I am currently working on the eCommerce project motociclisti.pl based on Spree – „the world’s most flexible eCommerce platform”, as they advertise 😉
I have developed spree_essential_menus gem, which smoothly integrates with spree > 1.0.0 and spree_essential_cms > 0.3.0.
Add the following line to your gemfile:
Then run bundle.
Copy the migrations to your app (yeah, I know, I should add it to extension generator for the future):
bundle exec rake railties:install:migrations
and in the end run rake db:migrate. You are ready to play!
The SpreeEssentialMenus extension adds a subtab Menus to spree_essential tab (usually Static content, depending on you translation). You should first create Menu bars that you need for your shop (usually main menu and footer menu, but can be infinitely many).
Then in every menu bar, you can create as many menu elements as you want to.
You have two options:
manually type the path (it can be both relative or absolute, but in case of aboulute path remember to start with „http://”)
select a static page created in spree_essential_cms, that the menu element should point to. In this case, the path will be filled in automatically.
How to rearrange menu elements?
The menu elements can be easily reorganized by drag&drop functionality – just click on green arrows left to the element’s name in the index page of selected menu bar’s elements and drag it where you want to.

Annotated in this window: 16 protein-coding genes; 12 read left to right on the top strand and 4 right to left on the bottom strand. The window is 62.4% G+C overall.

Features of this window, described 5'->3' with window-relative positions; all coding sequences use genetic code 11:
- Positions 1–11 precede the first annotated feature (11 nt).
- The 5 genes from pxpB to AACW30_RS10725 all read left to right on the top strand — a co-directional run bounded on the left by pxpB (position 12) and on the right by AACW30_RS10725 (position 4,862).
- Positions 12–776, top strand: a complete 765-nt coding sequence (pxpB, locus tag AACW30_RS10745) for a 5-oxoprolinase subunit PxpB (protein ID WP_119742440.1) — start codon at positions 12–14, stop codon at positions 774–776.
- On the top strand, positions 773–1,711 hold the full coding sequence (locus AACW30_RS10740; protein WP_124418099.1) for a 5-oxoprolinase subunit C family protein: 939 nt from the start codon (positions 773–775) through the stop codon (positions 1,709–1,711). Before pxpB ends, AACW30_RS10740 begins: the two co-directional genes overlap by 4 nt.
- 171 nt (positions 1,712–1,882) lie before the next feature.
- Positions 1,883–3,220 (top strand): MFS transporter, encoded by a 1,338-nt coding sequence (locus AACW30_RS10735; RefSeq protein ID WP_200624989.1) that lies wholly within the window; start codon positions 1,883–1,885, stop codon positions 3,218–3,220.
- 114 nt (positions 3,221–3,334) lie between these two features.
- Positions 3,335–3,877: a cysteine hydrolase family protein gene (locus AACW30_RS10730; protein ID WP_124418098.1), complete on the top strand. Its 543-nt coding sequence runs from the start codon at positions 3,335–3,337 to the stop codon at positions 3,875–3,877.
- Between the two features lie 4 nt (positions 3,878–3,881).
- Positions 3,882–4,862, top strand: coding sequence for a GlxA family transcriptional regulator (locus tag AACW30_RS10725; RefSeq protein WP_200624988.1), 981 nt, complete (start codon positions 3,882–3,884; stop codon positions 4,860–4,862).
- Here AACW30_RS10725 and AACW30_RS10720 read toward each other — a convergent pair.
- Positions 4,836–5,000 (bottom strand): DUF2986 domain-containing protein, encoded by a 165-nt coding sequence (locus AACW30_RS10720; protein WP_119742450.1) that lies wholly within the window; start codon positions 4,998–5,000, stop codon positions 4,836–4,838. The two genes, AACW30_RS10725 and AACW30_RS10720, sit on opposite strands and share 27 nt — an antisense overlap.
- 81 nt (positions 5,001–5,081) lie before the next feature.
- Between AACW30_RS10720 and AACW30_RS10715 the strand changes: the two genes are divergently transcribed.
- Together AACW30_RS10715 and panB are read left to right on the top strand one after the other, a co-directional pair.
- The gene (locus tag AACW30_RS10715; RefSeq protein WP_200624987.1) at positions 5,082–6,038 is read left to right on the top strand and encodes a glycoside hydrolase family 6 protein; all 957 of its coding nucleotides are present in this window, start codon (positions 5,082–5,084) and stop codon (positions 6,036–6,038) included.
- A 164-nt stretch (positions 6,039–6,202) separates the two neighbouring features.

How to embedd it in my layout?
When you create Menu bars, you can easily embedd them in your layout by the partial, like below (written in HAML):
I am doing research for my master work using SPM Microscope. There is currently quite a few people doing projects that need this device, so we have to share it. Inpired by the fact, that recently I’ve been told to organize a booking list for this microsope, I decided to make a web application instead of a paper list. And as I am turning from PHP into Ruby on Rails, I found it a perfect opportunity to see the famous rails power in action.
To get familiar with Rails, I have gone through the book Foundation Rails 2 by Eldon Almeda, which I can strongly recommend for people who had something in common with webpages building. I have used three plugins:
What is my impression on Rails after having this project done? Rails are great! And by this I mean REALLY GREAT. Comparing with PHP, one can develop application much faster and in a more efficiet way. Thing that have consumed my most of the time was… getting plugins work with my application. The true is they are not very good documented for ‚beggingers’. But luckily – ruby code is really intuitive and easy to read, so you can figure out what each function does – it is just a matter of reading through the code. The application is quite simple, no AJAX, no RSS, only simple jQuery for some basic effects. It is perfectly doing what it was expected to
The conclusion from this appliscation: I would definitely use Ruby on Rails for further projects!